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Some restaurants are well-run, some restaurants are not, and in between, experience has shown me, you find forms of mildly satisfying mediocrity. Neyla defies this logic. Take a seat and you’ll immediately notice how much attention is paid to details. Bundled curtains swoop down from the ceiling like velvet ribbon meant for gift-wrapping sports cars. Pita bread flows from the display kitchen crisp and bloated with air. The expansive front patio is populated with a well-pressed staff of eager beavers so dead-set on pleasing that you feel obliged not to let them down.

“Have you dined with us before?” The question marks the beginning of every meal, and whatever your answer is, it doesn’t seem to influence the drill that follows. A rectangular plate adorned with zahtar-dusted pita crisps, Lebanese pickles, and cool, creamy strained yogurt arrives on cue, at which point your server will spiel on each item as if he could still taste them on his tongue. After a rather lengthy exchange pertaining to water choice (“Tap?” “Are you sure?”), the menu, which includes both modern and traditional takes on Lebanese meze and Mediterranean entrees, is explained in detail. Numerous inquiries as to your level of satisfaction follow. One night, my friend and I order a quite delicious Lebanese dessert composed of pistachio-studded cream pudding, banana slices, and honey to share. Our waiter looks utterly heartbroken. Are we sure we don’t want something else? More wine? Coffee? Something?

But service so obtrusive that it leads to waiters’ suffering separation anxiety doesn’t necessarily have to doom a restaurant. On our first visit to Neyla, all the coddling adds up to a genuinely pleasurable experience. Our meze platter contains some of the best frills-free Middle Eastern food this side of Lebanese Taverna’s: fluffy, lemon-kissed hummus; baba ghanoush redolent of deep smoke; tart, parsley-rich tabbouleh; stout, crunchy falafel nestled atop a sharp, radish-beet slaw; feta tossed with ripe tomatoes, scallions, and zahtar; more strained yogurt (it’s called labne).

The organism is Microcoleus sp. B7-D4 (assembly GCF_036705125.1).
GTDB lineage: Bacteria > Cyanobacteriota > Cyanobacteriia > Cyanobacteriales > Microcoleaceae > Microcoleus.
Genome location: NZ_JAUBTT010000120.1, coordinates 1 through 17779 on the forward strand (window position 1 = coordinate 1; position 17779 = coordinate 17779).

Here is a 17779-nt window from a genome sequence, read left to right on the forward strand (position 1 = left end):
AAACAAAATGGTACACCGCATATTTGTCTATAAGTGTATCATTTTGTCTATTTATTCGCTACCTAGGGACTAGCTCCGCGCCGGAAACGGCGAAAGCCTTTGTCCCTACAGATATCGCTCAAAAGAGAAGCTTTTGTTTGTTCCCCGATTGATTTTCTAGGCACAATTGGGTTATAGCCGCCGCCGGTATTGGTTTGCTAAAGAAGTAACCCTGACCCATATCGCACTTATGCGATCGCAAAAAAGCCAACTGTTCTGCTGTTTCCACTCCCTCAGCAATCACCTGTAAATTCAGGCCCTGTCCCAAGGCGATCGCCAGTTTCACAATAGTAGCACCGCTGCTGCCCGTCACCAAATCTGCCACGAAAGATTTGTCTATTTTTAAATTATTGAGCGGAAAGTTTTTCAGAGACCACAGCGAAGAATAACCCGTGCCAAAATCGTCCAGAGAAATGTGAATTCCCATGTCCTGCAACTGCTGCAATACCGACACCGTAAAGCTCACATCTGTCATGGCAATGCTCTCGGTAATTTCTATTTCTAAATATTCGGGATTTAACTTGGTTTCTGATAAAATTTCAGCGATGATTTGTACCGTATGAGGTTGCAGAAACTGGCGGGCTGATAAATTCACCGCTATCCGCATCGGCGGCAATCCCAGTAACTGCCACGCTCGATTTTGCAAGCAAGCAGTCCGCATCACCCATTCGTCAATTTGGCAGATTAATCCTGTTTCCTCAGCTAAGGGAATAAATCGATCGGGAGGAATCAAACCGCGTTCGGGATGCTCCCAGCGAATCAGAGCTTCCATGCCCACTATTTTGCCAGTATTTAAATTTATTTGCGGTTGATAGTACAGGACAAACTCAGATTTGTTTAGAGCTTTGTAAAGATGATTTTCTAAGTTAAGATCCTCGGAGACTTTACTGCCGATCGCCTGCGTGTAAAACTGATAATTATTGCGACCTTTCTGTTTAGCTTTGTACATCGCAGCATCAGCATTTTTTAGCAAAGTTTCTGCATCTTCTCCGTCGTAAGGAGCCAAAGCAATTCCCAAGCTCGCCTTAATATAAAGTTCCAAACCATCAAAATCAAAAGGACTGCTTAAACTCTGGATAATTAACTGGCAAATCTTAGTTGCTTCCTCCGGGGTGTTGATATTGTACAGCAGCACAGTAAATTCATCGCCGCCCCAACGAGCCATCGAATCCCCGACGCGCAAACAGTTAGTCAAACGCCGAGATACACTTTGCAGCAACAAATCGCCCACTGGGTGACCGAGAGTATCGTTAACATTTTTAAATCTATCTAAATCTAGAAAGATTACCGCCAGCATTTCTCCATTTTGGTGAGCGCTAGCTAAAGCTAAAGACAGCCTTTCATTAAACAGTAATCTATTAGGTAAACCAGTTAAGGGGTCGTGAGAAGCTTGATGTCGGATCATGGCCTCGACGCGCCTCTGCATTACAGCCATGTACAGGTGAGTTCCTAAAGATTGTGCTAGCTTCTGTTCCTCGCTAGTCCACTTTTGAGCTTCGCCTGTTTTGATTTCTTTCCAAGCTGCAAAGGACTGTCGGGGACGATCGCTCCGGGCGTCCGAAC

Tender, juicy chicken shawarma is served like a quesadilla, sandwiched between pita slices with “garlic whip,” basically an egg-free aioli. Intent on making a meze feast for three, we flesh out the platter with some fried calamari, which is chewy but well-spiced with onions, hot peppers, and more zahtar. Granted, our staff (there are at least three and perhaps as many as six servers working our table) seems rather displeased with our choice of meal (someone’s telling people to push entrees—hard), but we’re not.

Given that Neyla has an outpost at the MGM Grand in Vegas, it’s not terribly surprising that its Georgetown staff has been instructed to be rainmakers. But all the hard selling becomes less easy to stomach when the wares aren’t up to snuff—especially relative to their prices. The second-to-last act of one Neyla dinner is a study in what happens to ordinary kabobs that have been left on the grill too long. The dish costs just under $27.